Snow and Ice Response Plan
The Public Works Department's goal is to provide sanding, plowing and de-icing services on public streets that allow traffic to enter and leave the Island safely when winter weather brings snow and ice. The City has six plows, three of which have sander units; 1 truck is used mostly for liquid de-icing.
|The City has several plowtrucks|
The top priority is the primary routes that access I-90, schools and the Town Center. This includes arterials such as Island Crest Way, Gallagher Hill Road, East Mercer Way, West Mercer Way, North Mercer Way, Mercerwood Drive, SE 40th Street, SE 68th Street, 70th Ave SE, and 72nd Ave SE. In addition to plowing and sanding, crews also apply liquid deicer to other arterials located on steep hills and major intersections.
When arterials are safe to travel, crews begin working next on residential streets. Crews also respond to snow and ice situations at the request of Mercer Island Police. Unfortunately, the City does not have the personnel or equipment to clear residential neighborhoods until the main arterials are clear and passable, and must prioritize time and resources. NOTE: During snowstorm events, crews will be focused solely on snow removal for priority routes.
Click on the links below to see the latest maps:
To report a snow/ice problem, or request sanding/deicing after a storm, please use the City's online service request portal MI-Connect (or download the app). This pushes requests directly into the workflow queue for City field crews.
For information on winter weather policies for Garbage and Recycling collection, click here. When service is canceled, residents can usually put out doubles on the following week at no extra charge.
Winter Driving Tips
Winter driving conditions can vary from day to day. Be prepared at all times, but especially in winter. Know the road conditions, know your route and have an alternate route selected. Check the WSDOT website for road condition updates. Know your vehicle, use proper driving techniques for the conditions, and have the right emergency gear and equipment along with you. Below are some safe driving tips about:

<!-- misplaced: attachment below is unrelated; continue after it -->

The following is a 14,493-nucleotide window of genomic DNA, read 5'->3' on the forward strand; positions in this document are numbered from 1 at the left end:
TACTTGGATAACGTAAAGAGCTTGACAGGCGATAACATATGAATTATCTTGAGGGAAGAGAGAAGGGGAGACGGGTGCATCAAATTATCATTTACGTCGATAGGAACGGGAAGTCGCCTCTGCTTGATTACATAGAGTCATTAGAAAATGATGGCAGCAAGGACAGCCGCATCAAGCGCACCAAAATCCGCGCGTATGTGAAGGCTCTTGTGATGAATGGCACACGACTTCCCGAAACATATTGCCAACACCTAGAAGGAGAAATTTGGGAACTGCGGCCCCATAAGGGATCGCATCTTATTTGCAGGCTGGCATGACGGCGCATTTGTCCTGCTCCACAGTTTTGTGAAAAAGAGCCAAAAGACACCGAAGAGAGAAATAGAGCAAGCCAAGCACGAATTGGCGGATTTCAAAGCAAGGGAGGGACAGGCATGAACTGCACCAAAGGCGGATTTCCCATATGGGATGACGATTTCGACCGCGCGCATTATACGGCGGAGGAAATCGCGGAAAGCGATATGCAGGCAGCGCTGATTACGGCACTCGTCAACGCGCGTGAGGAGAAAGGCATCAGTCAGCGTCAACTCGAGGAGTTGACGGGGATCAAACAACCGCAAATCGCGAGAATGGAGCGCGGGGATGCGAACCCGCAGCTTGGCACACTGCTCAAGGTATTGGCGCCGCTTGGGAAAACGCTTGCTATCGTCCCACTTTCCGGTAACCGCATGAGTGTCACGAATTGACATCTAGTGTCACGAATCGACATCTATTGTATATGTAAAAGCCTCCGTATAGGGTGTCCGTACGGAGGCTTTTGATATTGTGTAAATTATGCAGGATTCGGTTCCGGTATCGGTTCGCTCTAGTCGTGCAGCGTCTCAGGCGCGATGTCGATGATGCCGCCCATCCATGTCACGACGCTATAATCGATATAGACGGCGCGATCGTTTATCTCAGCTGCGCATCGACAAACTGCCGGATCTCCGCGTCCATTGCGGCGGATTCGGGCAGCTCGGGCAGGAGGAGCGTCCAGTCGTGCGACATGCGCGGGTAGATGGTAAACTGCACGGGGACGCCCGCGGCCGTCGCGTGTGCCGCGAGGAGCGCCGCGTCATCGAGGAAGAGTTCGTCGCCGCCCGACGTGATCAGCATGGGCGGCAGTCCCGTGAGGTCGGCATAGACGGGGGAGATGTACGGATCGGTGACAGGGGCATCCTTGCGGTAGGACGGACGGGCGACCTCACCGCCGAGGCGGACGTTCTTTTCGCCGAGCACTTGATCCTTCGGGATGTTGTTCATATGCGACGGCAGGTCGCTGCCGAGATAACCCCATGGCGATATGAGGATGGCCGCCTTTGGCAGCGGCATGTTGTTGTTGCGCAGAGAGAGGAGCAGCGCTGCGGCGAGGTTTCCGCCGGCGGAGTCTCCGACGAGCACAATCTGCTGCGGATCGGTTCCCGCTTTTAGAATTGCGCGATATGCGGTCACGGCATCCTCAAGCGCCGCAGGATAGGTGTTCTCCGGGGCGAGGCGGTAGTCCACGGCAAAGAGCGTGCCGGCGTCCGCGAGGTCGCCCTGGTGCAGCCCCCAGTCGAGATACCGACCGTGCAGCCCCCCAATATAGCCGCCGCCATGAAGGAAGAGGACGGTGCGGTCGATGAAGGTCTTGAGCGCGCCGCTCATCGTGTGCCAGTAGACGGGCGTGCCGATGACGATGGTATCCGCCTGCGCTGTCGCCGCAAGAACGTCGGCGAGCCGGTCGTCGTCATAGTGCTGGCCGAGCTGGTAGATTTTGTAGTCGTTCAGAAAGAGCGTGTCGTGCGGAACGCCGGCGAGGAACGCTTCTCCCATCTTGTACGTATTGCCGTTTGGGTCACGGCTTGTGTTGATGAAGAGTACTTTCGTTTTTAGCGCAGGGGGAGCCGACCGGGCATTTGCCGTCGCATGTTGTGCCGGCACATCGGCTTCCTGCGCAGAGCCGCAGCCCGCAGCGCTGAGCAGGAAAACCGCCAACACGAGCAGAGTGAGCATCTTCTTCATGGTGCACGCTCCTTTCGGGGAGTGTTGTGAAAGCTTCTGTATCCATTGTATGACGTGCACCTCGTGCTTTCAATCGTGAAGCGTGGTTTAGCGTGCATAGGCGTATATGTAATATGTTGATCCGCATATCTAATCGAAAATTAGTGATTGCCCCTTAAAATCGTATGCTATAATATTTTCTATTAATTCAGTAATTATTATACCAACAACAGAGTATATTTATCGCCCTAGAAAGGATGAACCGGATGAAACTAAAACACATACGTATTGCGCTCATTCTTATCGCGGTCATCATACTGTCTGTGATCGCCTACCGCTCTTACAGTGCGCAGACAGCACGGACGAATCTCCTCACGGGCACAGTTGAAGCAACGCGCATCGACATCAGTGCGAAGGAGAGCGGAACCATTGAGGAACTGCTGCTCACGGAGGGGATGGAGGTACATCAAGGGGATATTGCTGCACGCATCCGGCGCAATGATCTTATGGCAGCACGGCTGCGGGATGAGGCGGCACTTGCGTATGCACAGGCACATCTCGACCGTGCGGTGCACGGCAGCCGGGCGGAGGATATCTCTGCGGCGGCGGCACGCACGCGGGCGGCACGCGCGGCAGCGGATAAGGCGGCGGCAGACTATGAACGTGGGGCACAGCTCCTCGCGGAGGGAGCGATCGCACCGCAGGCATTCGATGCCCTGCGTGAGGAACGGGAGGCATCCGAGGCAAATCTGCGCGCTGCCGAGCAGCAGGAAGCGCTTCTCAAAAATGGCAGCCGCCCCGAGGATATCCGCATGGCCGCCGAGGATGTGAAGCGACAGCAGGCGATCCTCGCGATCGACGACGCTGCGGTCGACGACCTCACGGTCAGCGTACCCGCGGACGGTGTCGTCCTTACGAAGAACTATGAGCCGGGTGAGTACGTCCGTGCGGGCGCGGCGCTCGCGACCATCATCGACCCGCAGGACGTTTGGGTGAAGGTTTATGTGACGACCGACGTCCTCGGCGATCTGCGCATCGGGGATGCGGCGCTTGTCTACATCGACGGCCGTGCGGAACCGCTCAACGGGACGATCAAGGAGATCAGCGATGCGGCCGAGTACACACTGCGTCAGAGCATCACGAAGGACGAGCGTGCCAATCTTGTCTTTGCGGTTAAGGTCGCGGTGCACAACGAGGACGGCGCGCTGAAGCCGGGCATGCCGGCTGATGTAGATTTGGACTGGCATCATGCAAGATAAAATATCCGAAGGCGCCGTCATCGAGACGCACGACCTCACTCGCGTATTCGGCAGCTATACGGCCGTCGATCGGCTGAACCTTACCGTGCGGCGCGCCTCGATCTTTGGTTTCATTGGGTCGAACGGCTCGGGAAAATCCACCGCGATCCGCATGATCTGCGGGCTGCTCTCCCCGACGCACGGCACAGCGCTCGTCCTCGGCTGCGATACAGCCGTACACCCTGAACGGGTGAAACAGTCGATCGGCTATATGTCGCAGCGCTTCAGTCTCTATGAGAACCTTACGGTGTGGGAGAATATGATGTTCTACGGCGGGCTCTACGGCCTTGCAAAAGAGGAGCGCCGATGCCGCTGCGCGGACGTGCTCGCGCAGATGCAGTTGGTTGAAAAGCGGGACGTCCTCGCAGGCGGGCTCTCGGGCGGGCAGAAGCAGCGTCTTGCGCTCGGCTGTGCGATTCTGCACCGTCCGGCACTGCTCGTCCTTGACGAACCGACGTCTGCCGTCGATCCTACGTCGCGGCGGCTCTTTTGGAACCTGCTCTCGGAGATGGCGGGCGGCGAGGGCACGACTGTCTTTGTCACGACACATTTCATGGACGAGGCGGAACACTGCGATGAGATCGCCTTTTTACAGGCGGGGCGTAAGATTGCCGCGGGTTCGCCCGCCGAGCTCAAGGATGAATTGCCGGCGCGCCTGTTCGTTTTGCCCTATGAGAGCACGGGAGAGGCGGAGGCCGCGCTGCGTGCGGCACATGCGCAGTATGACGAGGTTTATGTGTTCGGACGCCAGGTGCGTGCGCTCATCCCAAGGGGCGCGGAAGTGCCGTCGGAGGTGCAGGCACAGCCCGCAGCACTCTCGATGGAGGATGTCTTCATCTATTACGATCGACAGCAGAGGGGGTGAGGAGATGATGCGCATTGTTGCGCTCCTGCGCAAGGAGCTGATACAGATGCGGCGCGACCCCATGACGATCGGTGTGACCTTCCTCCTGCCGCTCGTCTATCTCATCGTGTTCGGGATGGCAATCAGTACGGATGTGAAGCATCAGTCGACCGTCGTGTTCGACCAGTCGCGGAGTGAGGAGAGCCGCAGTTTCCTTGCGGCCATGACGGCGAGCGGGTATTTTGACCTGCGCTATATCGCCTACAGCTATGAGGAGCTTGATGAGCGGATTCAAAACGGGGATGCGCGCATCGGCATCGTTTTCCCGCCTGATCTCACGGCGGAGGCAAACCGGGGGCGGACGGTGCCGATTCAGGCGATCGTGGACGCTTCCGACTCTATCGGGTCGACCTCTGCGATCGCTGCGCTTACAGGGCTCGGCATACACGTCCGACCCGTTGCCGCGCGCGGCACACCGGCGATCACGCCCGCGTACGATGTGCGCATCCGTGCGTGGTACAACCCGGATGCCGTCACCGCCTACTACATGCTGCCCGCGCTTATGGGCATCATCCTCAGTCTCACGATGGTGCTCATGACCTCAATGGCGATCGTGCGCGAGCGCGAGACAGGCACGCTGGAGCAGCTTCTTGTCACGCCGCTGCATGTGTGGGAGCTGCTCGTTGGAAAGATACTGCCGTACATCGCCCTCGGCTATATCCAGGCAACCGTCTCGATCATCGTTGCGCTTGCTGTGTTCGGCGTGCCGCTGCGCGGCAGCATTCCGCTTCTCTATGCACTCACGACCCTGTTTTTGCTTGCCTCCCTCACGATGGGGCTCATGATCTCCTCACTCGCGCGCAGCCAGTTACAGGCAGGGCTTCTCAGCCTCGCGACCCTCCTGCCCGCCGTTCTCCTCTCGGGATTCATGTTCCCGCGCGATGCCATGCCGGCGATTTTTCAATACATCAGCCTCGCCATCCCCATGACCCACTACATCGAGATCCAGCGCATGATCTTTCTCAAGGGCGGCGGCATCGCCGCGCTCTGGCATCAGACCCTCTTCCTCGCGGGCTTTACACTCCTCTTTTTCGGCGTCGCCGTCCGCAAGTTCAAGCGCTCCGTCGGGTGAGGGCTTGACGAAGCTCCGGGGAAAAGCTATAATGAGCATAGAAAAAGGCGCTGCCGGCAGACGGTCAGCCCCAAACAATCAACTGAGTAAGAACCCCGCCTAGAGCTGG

- Giving snowplows plenty of extra room
- Making your vehicle winter ready
- Vehicle operation tips
- What to do if stuck or stranded
- Car maintenance back home
When you approach a snowplow from behind, pass with care and only when you can see the road ahead. You should not try and pass in blowing snow. There may be a vehicle in that cloud of snow! Allow more distance between you and the plow, they may be spreading sand or chemicals.
Be alert when you approach a cloud of snow that covers the road, especially on passing lanes of the interstates or freeways. Slow down and approach with caution. A snowplow may be clearing snow in that lane or preparing to turn around.
Because winter is so rough on equipment, you should regularly check the wipers, tires, lights, and fluid levels (radiator, windshield washer, power steering, oil and brakes). Make sure brakes and transmission are working properly. If you suspect trouble, check it out. It is better to be safe than sorry!
Your vehicle should be equipped with a winter emergency survival kit. The following items are recommended:
- Ice scraper, snow brush, rags and paper towels.
- Jumper cables, basic tool kit, antifreeze, and no-freeze windshield washer fluid.
- Shovel, mats or old rugs for traction, tire chains, salt, sand or kitty litter.
- Blankets or sleeping bag and extra clothing (e.g. hats, socks, waterproof boots, coat and gloves).
- Non-perishable, high calorie food.
- Candles, waterproof matches and metal container such as a coffee can for melting snow.
- Flashlight and extra batteries, flares or roadway reflectors.
- Basic first aid kits and fire extinguisher.
Winter driving is often the most difficult driving due to blowing snow, icy slick spots and fewer daylight hours. When you are on the road you should:
- Wear your seat belt!
- Be prepared to turn back or seek shelter if conditions become bad.
- Keep your windows clear of snow and ice. Do not start off until your windshield is defrosted.
- DRIVE SLOWER and increase your following distance. Your speed should be adjusted for the conditions and flow of traffic.
- Roadway conditions may vary widely due to sun, shade, or roadway surface. Watch for slick spots especially on bridges, overpasses, and shaded spots.
- If the pavement is snow or ice covered, start slowly and brake gently. Begin braking early when you come to an intersection.
- Be careful after a minor accident. If you do not feel comfortable exiting your vehicle, motion the other driver and drive to the nearest police station, 24-hour store, service station, hospital, or fire station.
Stuck or Stranded
If your vehicle breaks down, pull as far off the road as possible. Your greatest personal danger at this point is that of being hit by a passing vehicle. Don't panic. Do not over-exert yourself, especially when shoveling snow or pushing a stalled or stuck vehicle.
If you are stranded on a well traveled road, wait for assistance from police or other emergency service providers. Raise the hood, turn on the dome light and flashers to make your vehicle more noticeable and attach a cloth to the antenna or windows.
Other drivers who see stranded motorists can do them a favor by using a cellphone to call and report the exact location and description of the vehicle.
When you return home from a winter trip, wash your vehicle to remove dirt and road salt. A coat of wax will help protect the finish from the effects of salt. Lubricate door and trunk locks to prevent them from freezing.